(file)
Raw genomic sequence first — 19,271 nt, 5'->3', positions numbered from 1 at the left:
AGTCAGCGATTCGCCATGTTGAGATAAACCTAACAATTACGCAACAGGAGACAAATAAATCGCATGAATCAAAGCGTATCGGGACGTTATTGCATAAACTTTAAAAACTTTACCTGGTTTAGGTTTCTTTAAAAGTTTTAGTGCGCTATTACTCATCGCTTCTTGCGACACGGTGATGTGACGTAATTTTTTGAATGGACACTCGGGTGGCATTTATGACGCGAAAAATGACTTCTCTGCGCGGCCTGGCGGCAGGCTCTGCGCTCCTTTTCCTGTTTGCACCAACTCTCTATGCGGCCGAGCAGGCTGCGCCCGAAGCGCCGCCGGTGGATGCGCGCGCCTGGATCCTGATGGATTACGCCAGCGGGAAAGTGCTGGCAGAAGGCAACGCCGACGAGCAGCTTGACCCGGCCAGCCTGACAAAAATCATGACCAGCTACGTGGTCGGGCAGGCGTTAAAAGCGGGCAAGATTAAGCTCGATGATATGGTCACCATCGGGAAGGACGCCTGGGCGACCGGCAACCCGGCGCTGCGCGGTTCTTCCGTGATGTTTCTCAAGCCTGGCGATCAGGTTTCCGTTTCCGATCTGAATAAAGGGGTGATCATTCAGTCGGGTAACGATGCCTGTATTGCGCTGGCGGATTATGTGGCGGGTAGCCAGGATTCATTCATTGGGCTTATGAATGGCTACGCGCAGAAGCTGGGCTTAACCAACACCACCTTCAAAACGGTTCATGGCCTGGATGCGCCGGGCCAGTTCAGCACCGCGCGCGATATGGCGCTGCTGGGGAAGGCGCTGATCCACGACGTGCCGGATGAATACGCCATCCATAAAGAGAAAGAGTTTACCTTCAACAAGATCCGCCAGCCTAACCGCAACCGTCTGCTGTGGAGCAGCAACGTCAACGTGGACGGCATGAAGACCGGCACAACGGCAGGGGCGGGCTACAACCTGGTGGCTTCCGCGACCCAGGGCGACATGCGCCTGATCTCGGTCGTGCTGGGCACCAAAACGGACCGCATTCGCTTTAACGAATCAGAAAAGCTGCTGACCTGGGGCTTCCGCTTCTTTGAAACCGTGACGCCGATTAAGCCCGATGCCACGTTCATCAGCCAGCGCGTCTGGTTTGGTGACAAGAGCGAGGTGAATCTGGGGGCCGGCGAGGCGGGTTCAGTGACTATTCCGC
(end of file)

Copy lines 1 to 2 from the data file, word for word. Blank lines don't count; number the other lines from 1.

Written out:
Raw genomic sequence first — 19,271 nt, 5'->3', positions numbered from 1 at the left:
AGTCAGCGATTCGCCATGTTGAGATAAACCTAACAATTACGCAACAGGAGACAAATAAATCGCATGAATCAAAGCGTATCGGGACGTTATTGCATAAACTTTAAAAACTTTACCTGGTTTAGGTTTCTTTAAAAGTTTTAGTGCGCTATTACTCATCGCTTCTTGCGACACGGTGATGTGACGTAATTTTTTGAATGGACACTCGGGTGGCATTTATGACGCGAAAAATGACTTCTCTGCGCGGCCTGGCGGCAGGCTCTGCGCTCCTTTTCCTGTTTGCACCAACTCTCTATGCGGCCGAGCAGGCTGCGCCCGAAGCGCCGCCGGTGGATGCGCGCGCCTGGATCCTGATGGATTACGCCAGCGGGAAAGTGCTGGCAGAAGGCAACGCCGACGAGCAGCTTGACCCGGCCAGCCTGACAAAAATCATGACCAGCTACGTGGTCGGGCAGGCGTTAAAAGCGGGCAAGATTAAGCTCGATGATATGGTCACCATCGGGAAGGACGCCTGGGCGACCGGCAACCCGGCGCTGCGCGGTTCTTCCGTGATGTTTCTCAAGCCTGGCGATCAGGTTTCCGTTTCCGATCTGAATAAAGGGGTGATCATTCAGTCGGGTAACGATGCCTGTATTGCGCTGGCGGATTATGTGGCGGGTAGCCAGGATTCATTCATTGGGCTTATGAATGGCTACGCGCAGAAGCTGGGCTTAACCAACACCACCTTCAAAACGGTTCATGGCCTGGATGCGCCGGGCCAGTTCAGCACCGCGCGCGATATGGCGCTGCTGGGGAAGGCGCTGATCCACGACGTGCCGGATGAATACGCCATCCATAAAGAGAAAGAGTTTACCTTCAACAAGATCCGCCAGCCTAACCGCAACCGTCTGCTGTGGAGCAGCAACGTCAACGTGGACGGCATGAAGACCGGCACAACGGCAGGGGCGGGCTACAACCTGGTGGCTTCCGCGACCCAGGGCGACATGCGCCTGATCTCGGTCGTGCTGGGCACCAAAACGGACCGCATTCGCTTTAACGAATCAGAAAAGCTGCTGACCTGGGGCTTCCGCTTCTTTGAAACCGTGACGCCGATTAAGCCCGATGCCACGTTCATCAGCCAGCGCGTCTGGTTTGGTGACAAGAGCGAGGTGAATCTGGGGGCCGGCGAGGCGGGTTCAGTGACTATTCCGC